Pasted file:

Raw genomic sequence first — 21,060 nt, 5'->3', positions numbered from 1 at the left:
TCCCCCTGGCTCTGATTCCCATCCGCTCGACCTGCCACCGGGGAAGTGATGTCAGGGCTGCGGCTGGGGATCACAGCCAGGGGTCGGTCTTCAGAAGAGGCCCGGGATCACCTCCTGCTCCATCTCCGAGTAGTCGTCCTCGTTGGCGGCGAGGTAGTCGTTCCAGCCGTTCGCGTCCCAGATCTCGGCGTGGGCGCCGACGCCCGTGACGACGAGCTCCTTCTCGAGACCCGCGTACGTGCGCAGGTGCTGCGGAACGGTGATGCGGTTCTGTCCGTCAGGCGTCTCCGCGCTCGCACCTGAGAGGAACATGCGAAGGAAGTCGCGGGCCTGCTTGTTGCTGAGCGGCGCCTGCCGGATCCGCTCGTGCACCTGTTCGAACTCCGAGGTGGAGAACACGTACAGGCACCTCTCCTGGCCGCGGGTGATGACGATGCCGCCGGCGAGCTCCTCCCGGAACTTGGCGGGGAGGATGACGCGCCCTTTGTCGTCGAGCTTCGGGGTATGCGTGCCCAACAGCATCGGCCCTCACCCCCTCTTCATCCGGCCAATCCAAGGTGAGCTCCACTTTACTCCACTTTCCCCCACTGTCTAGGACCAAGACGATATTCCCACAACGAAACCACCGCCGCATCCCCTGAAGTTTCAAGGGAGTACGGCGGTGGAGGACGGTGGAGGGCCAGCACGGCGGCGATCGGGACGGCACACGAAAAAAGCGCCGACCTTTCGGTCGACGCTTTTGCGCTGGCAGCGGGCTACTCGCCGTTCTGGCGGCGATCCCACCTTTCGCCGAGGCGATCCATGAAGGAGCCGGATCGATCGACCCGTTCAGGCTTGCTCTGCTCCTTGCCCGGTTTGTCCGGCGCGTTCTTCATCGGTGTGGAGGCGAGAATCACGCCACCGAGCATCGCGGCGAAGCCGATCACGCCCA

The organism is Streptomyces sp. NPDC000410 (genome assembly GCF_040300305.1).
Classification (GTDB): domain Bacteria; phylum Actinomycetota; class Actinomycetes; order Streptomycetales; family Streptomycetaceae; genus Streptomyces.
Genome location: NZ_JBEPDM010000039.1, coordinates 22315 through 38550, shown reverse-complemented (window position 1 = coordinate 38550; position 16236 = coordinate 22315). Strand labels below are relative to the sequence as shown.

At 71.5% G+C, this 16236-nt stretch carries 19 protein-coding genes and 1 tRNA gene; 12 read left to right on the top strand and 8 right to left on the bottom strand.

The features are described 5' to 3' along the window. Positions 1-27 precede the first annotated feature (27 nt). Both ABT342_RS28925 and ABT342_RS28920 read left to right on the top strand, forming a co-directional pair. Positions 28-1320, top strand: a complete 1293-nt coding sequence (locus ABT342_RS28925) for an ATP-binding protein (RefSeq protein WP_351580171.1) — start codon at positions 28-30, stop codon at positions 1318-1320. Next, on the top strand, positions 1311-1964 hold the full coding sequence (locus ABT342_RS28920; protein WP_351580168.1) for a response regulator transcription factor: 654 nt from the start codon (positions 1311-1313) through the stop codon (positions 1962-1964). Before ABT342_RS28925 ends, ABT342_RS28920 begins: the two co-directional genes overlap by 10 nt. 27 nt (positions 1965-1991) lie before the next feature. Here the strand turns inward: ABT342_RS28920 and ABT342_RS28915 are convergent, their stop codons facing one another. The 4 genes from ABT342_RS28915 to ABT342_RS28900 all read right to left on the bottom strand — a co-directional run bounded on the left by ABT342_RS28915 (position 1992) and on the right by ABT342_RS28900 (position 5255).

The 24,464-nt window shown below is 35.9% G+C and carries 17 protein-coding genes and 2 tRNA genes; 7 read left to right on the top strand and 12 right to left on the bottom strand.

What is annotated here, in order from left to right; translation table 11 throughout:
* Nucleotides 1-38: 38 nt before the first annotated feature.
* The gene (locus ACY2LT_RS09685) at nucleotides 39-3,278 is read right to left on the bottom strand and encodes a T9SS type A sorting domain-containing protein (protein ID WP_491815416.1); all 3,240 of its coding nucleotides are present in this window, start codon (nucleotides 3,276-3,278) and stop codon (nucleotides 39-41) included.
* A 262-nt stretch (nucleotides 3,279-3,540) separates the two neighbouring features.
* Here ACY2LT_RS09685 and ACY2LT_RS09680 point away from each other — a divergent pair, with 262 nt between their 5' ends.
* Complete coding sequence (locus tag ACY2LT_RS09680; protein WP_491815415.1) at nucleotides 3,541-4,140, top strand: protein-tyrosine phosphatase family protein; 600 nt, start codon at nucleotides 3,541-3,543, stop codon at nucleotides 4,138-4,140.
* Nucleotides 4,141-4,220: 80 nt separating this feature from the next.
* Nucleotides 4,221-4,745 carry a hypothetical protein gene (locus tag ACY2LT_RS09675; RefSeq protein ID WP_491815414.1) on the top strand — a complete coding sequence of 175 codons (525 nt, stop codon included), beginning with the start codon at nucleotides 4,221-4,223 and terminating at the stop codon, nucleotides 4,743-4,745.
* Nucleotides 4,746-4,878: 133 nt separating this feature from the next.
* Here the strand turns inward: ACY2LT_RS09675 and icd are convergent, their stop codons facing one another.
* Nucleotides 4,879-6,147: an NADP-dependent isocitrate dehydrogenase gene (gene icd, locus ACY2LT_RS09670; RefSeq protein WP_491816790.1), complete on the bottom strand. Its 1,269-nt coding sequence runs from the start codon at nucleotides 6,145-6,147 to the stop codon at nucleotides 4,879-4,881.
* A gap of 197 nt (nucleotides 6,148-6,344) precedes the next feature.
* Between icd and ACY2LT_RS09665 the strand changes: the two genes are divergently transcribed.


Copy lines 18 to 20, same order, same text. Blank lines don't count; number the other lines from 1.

* Here the strand turns inward: ACY2LT_RS09675 and icd are convergent, their stop codons facing one another.
* Nucleotides 4,879-6,147: an NADP-dependent isocitrate dehydrogenase gene (gene icd, locus ACY2LT_RS09670; RefSeq protein WP_491816790.1), complete on the bottom strand. Its 1,269-nt coding sequence runs from the start codon at nucleotides 6,145-6,147 to the stop codon at nucleotides 4,879-4,881.
* A gap of 197 nt (nucleotides 6,148-6,344) precedes the next feature.